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'We are attempting to mirror the notion that the traffickers really just view these young women, daughters, sisters, as shoppable, buyable things,' said Julie Neubauer, the manager of Covenant House’s anti-human trafficking team, seen here on Feb. 11, 2020 with Amanda Noble, manager of research and evaluation. 'People often talk about how sex trafficking is under our noses … I want to bring it where it actually is, which is right in front of our faces.'

Galit Rodan/The Globe and Mail

It often takes years for women and girls who have been sex trafficked in Canada to escape their traffickers due to psychological manipulation, violence and at times a lack of faith in police and the justice system, new research shows.

In many cases, it will take a traumatic event – such as having a friend murdered.

The findings are part of a national research project supported by a team at Covenant House, the country’s largest organization helping homeless, trafficked or vulnerable young people. Researchers conducted interviews in Vancouver, Winnipeg, Toronto, Niagara Falls, Thunder Bay, Montreal, Halifax and St. John’s with 201 people who support survivors and 50 individuals who have been sex trafficked.

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The study found that most victims are sex trafficked domestically. In Montreal, participants said victims were often moved to other parts of the country, where Quebec culture is considered "exotic.” Others were moved to towns and cities with industries such as oil, fishing or tourism.

Some survivors reported being physically detained and threatened with physical violence, said Amanda Noble, the head researcher at Covenant House and an assistant professor at the University of Toronto. But most often it was psychological manipulation that kept them from fleeing.

“There was one survivor that I interviewed that was chained in a basement. Others were kept in rooms or houses, but that was very much not the norm … most of the time it was a process of psychological manipulation and coercion,” Dr. Noble said.

That’s why the initial interaction between a victim trying to escape and an authority figure such as a police officer or medical staff is “crucial,” the report said.

“During this contact, they have a unique opportunity to intervene, develop a relationship, and provide referrals or support,” it noted, adding that out of mistrust of authorities or fear of the trafficker’s retribution, victims are often reluctant to say anything.

Some who were interviewed said they felt the police were non-responsive or judgmental, leaving them feeling betrayed. One survivor told the researchers she was hesitant to turn to police after an experience she had with them.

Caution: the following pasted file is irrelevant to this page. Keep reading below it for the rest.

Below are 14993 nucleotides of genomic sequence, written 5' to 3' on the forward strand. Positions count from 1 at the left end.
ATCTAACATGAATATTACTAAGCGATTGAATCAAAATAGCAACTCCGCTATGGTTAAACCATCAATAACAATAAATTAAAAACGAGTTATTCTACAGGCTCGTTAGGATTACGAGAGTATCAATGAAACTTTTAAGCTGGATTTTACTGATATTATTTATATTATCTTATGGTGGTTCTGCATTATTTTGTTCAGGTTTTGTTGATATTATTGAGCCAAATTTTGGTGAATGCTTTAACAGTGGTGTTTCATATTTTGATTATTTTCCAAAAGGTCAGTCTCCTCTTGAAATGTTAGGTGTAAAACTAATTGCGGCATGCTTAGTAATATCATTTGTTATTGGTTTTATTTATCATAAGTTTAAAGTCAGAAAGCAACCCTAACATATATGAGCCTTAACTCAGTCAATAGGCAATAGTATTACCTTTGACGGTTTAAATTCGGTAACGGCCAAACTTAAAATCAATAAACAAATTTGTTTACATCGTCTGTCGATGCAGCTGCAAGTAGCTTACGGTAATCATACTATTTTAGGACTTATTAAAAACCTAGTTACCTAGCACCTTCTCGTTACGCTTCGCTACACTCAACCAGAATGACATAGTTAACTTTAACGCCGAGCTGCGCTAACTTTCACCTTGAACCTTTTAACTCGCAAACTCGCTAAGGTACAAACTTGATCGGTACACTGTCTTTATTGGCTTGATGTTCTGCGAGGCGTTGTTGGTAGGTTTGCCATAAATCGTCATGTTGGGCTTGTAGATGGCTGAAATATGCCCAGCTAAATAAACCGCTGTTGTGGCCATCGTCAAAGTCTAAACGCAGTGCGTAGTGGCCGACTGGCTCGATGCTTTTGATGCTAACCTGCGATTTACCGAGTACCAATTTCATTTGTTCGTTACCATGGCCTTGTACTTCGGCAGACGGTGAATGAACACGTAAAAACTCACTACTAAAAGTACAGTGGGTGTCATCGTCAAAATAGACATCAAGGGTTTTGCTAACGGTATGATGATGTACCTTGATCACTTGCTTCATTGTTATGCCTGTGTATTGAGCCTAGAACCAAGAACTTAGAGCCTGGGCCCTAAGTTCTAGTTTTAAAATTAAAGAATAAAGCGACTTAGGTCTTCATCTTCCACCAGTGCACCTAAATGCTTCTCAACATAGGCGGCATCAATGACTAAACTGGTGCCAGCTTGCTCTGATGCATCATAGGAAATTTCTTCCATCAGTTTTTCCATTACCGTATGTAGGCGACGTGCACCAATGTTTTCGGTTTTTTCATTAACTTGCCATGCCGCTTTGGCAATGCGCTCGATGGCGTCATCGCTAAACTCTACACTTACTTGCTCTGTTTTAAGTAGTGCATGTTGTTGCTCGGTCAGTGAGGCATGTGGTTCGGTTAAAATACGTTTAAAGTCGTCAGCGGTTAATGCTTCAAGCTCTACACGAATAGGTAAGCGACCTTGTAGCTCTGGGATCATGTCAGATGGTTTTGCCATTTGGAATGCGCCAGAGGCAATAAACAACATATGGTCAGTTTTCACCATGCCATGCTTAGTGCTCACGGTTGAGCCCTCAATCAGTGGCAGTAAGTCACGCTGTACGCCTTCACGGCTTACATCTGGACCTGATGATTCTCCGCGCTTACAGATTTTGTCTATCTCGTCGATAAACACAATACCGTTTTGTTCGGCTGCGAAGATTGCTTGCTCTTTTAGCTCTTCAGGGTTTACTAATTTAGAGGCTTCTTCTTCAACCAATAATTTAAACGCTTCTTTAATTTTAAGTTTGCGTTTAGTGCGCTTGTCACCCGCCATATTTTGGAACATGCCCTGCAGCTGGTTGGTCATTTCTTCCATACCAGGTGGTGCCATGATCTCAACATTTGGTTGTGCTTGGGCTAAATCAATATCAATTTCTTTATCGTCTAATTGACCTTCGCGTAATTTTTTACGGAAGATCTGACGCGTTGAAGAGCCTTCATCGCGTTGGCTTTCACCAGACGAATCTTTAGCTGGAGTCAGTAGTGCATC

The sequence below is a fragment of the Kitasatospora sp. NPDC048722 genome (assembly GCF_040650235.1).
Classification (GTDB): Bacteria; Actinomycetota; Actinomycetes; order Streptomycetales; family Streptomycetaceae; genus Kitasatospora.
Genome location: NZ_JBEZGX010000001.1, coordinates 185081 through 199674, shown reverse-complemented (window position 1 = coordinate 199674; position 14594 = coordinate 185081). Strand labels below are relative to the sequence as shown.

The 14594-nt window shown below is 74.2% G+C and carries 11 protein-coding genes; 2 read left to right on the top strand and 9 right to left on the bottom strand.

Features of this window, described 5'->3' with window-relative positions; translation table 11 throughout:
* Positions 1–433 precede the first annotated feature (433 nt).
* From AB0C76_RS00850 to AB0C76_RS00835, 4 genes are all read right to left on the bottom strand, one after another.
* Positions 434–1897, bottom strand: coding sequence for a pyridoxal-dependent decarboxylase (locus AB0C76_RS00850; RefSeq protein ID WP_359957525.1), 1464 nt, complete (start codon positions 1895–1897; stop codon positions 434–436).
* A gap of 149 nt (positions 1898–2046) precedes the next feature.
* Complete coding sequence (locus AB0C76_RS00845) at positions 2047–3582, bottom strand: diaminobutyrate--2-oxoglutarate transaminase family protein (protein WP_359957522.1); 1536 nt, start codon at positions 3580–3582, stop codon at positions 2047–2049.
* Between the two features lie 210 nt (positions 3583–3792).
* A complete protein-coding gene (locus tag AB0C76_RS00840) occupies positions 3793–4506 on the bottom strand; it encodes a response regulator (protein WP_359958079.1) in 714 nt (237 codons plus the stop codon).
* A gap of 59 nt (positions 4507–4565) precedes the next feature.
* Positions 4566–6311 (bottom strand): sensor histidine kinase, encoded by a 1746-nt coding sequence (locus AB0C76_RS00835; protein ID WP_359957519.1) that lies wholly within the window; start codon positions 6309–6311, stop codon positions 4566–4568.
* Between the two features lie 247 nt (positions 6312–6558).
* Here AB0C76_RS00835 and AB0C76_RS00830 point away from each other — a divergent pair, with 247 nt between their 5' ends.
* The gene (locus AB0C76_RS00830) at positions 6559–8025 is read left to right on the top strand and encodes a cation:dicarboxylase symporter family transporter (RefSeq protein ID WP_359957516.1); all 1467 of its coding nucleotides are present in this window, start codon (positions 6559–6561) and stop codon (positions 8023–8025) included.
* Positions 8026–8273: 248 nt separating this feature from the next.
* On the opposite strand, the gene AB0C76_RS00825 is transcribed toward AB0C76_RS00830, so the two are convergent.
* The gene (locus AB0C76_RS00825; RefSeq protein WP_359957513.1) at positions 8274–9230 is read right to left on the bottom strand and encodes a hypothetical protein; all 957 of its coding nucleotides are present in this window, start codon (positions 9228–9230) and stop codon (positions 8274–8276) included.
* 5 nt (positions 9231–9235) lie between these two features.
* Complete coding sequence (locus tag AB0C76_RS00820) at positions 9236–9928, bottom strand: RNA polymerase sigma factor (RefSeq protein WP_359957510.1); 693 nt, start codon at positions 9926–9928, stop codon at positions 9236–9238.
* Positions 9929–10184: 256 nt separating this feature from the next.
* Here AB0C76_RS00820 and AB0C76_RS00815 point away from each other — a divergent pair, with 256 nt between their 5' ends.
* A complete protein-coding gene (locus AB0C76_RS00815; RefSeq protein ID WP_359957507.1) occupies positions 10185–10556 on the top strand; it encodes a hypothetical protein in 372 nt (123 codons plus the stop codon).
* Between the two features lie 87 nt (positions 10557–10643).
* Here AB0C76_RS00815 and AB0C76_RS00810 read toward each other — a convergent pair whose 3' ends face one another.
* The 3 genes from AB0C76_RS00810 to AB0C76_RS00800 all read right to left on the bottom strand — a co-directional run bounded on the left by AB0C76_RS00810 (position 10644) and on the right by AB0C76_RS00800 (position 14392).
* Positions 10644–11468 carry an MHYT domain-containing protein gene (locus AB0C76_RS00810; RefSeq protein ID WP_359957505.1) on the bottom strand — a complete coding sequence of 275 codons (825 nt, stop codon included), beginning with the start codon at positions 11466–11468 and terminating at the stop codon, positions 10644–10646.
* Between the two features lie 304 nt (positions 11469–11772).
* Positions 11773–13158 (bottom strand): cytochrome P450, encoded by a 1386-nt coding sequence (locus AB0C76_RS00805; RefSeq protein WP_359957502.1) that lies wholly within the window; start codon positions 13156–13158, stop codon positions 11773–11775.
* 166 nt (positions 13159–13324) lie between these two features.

A survivor of human trafficking whose identity must be withheld takes in a view of the city from the rooftop garden at the Covenant House in Feb. 11, 2020.

Galit Rodan/The Globe and Mail

“I was raped in my apartment and it was because I would not accept this guy as a client. Did I call the cops? Nope, because I know what would have happened: ‘Are you sure you were raped? Are you sure it wasn’t a client that just didn’t pay you?’”

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The report said encounters with police tended to improve when there was a unit dedicated to sex trafficking or when officers had received special training. Other recommendations include having specialized Crown attorneys and judges preside over sex-trafficking cases; adding lessons about the dangers of sex trafficking to school curriculums; and improving training for health-care providers to recognize the signs of it.

The study has helped inspire a new awareness campaign called “Shoppable Girls.”

“We are attempting to mirror the notion that the traffickers really just view these young women, daughters, sisters, as shoppable, buyable things,” said Julie Neubauer, the manager of Covenant House’s anti-human trafficking team. “People often talk about how sex trafficking is under our noses … I want to bring it where it actually is, which is right in front of our faces.”

The campaign includes the story of a survivor who is sharing her experience publicly for the first time.

The 26-year-old said she had just begun university in Toronto, her mental health deteriorating, when she first engaged in sex work. She was out walking when a car started following her. A man propositioned her, and not wanting him to follow her to her residence, she gave in.

“That resulted in sex work becoming kind of this very infrequent alternative form of self-harm for me, as a way of coping with everything else I was experiencing,” she said.

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It was also how she met her trafficker. One night, a man suggested they work together and split the proceeds. Feeling “numb and apathetic,” she agreed.

The relationship quickly grew violent. He would choke her, slap her and slam her head if she disobeyed him. After about two years of trafficking her, he raped her.

The next day, after meeting with her psychiatrist, she was admitted to a psychiatric hospital. After asking them for help, her doctors and family made a plan, and she told the police. Her trafficker faced numerous charges, including exercising control over her for the purpose of exploitation, receiving material benefit from her exploitation and sexual assault. After a two-year court process, he was acquitted of all charges.

“It’s extremely upsetting and definitely has taken a lot of work on my part to start to be okay with that. I’m not always okay with it,” she said.

Since escaping her trafficker, she has returned to university. She said she hopes other victims speak up.

“I stayed silent. I didn’t say anything when it was happening to me. It really took an effort of a lot of other people to get me out of what I was experiencing."

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